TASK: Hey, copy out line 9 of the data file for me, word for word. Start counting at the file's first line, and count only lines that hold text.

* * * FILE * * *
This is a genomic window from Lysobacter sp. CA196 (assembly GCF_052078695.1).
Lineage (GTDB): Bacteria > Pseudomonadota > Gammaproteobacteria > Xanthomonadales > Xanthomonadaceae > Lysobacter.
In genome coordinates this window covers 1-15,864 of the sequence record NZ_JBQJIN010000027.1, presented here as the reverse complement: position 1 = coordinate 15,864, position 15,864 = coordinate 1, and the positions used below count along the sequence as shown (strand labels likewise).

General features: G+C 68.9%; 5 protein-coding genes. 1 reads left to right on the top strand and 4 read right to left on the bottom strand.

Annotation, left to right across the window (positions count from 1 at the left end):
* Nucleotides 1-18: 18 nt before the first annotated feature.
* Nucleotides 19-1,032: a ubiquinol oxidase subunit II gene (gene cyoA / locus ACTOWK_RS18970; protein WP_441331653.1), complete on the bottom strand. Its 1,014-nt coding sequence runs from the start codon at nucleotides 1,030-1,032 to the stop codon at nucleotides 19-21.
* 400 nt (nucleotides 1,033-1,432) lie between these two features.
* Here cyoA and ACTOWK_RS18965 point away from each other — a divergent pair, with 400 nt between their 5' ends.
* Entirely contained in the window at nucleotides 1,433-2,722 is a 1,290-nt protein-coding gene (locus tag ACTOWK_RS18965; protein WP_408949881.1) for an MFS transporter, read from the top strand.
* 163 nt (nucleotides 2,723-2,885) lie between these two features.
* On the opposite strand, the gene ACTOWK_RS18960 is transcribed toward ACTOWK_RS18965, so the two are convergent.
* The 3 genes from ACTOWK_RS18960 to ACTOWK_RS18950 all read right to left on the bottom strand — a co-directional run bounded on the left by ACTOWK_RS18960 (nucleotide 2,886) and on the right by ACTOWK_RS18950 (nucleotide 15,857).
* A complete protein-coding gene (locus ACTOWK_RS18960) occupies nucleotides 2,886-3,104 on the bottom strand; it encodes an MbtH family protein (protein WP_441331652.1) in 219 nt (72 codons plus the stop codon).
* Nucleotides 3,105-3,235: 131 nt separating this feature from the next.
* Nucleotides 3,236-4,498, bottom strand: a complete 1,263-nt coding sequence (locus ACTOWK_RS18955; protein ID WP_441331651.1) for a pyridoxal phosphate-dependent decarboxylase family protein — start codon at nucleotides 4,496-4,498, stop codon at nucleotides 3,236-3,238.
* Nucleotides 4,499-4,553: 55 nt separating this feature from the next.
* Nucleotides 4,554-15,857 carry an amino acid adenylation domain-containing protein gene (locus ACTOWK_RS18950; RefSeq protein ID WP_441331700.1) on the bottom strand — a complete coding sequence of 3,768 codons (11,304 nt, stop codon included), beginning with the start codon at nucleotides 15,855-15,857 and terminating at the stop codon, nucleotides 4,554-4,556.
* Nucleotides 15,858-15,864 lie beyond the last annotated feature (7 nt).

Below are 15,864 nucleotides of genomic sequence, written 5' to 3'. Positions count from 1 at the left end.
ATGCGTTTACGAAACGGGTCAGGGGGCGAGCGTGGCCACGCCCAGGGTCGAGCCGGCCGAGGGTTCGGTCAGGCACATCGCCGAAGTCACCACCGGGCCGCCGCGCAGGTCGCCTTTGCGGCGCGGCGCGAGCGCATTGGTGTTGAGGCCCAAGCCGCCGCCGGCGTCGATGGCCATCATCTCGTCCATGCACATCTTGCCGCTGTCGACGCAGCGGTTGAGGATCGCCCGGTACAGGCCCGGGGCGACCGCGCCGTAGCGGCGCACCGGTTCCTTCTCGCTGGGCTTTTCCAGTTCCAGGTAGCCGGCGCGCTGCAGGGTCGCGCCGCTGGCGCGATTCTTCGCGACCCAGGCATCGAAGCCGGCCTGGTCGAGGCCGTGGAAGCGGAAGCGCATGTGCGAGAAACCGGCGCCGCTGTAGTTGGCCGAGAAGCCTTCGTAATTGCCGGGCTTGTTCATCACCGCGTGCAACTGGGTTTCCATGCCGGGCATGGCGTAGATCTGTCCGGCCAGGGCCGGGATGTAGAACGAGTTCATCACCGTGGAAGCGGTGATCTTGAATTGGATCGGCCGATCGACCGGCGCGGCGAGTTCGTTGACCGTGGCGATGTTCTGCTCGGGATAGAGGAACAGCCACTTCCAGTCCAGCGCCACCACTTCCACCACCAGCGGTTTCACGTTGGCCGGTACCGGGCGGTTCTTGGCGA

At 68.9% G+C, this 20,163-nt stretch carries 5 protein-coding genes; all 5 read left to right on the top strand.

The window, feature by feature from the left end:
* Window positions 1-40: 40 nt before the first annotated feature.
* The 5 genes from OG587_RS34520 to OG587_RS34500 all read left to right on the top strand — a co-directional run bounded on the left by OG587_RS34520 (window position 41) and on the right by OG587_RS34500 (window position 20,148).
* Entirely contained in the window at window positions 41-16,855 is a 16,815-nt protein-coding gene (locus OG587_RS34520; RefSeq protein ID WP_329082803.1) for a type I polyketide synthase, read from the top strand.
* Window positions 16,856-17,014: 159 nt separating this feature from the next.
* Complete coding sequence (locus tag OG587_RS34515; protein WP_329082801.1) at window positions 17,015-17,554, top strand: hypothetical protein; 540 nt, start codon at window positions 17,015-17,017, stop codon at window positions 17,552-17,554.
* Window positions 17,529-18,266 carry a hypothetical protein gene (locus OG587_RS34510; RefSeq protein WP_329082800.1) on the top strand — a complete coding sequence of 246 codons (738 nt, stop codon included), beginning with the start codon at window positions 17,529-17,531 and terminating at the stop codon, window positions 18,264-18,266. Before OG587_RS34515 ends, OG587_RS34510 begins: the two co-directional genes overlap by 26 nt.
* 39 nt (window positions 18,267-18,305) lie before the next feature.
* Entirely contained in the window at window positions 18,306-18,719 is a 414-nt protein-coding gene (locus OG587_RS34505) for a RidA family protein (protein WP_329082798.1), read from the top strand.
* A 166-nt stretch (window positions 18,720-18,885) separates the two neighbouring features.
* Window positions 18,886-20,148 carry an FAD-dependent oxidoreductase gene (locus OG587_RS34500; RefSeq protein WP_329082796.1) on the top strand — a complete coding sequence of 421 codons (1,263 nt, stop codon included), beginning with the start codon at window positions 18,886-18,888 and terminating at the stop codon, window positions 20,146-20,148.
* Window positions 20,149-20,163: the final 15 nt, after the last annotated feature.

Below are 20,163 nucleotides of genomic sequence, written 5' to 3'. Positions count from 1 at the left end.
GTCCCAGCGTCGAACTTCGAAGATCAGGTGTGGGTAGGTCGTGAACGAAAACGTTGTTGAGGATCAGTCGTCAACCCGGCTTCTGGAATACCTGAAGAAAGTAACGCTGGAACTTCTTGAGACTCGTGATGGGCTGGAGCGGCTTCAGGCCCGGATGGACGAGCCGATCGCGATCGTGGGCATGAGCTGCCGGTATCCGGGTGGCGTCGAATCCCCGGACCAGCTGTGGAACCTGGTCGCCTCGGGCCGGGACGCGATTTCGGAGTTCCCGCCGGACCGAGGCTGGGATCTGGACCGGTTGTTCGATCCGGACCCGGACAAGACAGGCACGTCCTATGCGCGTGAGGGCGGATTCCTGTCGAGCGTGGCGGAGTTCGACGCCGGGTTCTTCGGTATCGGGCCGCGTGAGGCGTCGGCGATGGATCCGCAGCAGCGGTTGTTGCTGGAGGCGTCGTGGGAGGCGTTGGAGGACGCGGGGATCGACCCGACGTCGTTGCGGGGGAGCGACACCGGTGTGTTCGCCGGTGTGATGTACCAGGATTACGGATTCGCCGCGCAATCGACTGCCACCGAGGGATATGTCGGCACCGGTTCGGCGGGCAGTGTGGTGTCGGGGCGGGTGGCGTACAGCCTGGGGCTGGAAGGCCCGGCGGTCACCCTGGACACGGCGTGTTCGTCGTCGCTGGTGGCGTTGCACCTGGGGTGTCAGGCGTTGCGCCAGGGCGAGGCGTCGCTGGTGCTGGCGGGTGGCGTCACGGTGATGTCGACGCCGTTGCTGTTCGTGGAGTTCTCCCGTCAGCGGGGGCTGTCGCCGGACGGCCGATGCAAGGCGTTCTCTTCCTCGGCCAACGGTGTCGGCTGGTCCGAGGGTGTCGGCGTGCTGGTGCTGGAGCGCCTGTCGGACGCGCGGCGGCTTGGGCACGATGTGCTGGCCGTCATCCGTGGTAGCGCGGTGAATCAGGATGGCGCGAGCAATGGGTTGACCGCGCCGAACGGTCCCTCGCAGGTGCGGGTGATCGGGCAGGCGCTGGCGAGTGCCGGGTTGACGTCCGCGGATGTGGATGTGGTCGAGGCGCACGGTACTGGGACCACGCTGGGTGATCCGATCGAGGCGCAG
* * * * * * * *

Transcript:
* Here cyoA and ACTOWK_RS18965 point away from each other — a divergent pair, with 400 nt between their 5' ends.